Friday, April 05, 2019

Eusebius, EH.2.1: After the Ascension: Summary of Acts 1-9

Image: Depiction of Philip and the Ethiopian Eunuch, from the Menologion of Basil II, an illuminated service-book (menologion) manuscript, c. AD 1000.

A new installment has been posted in the series on Eusebius of Caesarea’s The Ecclesiastical History: book 2, chapter 1 (listen here).

Notes and Commentary:

This chapter begins by describing events after the ascension. It largely follows the outline of Acts with additional material from Clement (of Alexandria) and possibly others.

He describes how Mattias was chosen to replace Judas and how Stephen, from among the seven, “was the first to carry off the crown” of martyrdom.

Next he describes how James “the brother of the Lord” or James the Just (in distinction from James of Zebedee) was the first bishop of Jerusalem.

He also recaps Thaddaeus’s mission to Edessa (from EH, 1.13).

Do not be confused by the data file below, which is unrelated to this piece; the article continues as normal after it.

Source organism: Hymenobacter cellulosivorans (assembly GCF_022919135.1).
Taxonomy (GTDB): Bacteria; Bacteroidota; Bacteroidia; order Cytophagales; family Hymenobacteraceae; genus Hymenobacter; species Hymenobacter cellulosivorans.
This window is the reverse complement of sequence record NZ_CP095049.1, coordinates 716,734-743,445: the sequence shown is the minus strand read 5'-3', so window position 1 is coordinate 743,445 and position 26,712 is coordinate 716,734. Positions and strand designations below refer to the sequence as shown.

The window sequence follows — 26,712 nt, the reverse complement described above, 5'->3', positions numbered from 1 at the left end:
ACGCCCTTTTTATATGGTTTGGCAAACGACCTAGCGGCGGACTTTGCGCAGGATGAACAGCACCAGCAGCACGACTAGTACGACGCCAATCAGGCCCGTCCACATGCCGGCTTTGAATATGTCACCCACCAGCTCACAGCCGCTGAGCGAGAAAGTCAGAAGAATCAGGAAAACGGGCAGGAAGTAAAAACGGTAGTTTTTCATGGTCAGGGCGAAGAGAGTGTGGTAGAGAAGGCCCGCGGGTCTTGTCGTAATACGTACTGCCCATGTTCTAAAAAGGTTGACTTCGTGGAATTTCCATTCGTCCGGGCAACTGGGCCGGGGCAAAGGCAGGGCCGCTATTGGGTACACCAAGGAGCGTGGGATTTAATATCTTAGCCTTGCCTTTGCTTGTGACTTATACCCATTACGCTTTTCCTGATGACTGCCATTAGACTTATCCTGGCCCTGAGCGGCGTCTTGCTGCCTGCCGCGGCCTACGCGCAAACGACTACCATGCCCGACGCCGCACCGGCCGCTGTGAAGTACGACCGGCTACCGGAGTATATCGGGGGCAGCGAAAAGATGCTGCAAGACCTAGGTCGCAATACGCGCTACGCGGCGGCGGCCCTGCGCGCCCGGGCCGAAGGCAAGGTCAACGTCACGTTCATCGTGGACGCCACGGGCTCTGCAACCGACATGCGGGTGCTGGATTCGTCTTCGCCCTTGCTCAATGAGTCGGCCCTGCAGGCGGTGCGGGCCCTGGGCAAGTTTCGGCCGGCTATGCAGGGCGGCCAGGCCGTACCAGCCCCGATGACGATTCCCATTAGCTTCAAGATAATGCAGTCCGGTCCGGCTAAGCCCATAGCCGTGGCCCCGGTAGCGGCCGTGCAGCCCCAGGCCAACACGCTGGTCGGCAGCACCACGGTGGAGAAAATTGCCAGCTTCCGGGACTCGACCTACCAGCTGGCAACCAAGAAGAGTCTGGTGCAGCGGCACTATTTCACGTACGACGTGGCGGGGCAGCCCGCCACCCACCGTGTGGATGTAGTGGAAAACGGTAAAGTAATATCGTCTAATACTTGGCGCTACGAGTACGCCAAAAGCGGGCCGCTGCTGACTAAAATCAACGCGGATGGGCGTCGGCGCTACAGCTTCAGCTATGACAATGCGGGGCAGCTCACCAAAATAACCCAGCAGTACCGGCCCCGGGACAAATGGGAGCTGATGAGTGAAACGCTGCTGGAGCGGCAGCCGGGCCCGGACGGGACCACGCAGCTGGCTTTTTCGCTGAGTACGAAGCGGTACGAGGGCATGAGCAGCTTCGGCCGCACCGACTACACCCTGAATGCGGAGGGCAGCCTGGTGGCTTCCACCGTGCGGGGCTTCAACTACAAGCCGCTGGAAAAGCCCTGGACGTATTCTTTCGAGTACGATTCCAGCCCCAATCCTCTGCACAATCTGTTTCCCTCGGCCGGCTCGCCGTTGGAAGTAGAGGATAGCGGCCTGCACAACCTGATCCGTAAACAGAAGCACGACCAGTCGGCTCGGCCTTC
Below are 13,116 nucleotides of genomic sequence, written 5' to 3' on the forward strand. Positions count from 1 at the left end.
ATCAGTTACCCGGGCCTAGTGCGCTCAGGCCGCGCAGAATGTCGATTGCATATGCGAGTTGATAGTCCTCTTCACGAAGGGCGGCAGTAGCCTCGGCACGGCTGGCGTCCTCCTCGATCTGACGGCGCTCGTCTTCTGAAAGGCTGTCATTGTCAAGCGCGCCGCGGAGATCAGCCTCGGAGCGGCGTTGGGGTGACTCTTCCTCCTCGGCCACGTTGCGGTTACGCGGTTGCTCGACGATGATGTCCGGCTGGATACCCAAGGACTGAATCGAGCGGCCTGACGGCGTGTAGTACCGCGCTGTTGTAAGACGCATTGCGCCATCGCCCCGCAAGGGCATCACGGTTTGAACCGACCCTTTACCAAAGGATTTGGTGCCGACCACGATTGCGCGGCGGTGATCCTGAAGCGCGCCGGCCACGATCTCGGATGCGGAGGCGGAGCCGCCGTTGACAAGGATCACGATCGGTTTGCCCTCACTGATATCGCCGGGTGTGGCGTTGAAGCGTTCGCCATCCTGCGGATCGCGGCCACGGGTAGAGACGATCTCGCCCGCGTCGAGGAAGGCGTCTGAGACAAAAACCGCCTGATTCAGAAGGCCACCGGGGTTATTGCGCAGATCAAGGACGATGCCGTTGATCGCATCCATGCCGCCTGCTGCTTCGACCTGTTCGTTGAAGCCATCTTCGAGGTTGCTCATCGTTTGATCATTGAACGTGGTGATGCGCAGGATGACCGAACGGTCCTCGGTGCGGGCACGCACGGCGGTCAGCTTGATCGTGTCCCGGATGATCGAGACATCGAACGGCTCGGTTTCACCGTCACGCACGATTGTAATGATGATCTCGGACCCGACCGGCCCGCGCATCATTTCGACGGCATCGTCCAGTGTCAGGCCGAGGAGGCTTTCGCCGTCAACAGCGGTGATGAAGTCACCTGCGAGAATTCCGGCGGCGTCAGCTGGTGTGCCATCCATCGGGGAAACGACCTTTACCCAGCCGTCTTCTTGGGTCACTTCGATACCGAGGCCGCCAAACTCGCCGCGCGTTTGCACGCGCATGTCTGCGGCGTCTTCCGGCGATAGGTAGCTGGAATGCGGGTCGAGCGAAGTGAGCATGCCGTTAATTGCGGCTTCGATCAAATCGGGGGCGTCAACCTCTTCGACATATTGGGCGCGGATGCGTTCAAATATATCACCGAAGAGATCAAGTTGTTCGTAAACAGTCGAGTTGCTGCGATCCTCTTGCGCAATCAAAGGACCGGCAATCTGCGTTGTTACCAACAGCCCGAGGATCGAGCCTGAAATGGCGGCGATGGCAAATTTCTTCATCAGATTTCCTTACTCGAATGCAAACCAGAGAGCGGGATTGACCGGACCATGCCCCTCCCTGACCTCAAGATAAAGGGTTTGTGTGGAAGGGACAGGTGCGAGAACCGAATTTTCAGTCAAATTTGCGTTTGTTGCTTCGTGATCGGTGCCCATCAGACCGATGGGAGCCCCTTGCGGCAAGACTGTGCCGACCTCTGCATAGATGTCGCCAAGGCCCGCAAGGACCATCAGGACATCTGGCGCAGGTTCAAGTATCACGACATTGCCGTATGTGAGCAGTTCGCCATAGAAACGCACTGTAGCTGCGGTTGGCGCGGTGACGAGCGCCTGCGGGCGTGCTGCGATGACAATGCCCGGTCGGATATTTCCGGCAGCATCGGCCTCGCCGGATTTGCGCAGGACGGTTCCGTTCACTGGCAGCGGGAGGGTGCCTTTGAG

Returning to Acts, he notes that after Stephen’s death there arose “the first and greatest persecution of the Church in Jerusalem by the Jews” which led to all but the twelve being scattered.

He describes the ministry of Philip, who, he says, had with Stephen “been already ordained to the diaconate [diakonia].”

When describing Simon Magus, Eusebius draws parallels to contemporary heretics: “It is worthy of wonder that this is still done by those who continue his most unclean heresy to the present day, for following the method of their progenitor they attach themselves to the Church like a pestilential and scurfy disease, and ravage to the utmost all whom they are able to inoculate with the deadly and terrible poison in them.”

The Ethiopian Eunuch he describes as “the first of the Gentiles” to receive the divine word and suggests that the returned “to his native land” to “preach the Gospel,” fulfilling Psalm 67:32 [LXX; cf. Psalm 68:31].

Lastly, he mentions the call of Paul as a “chosen vessel.”


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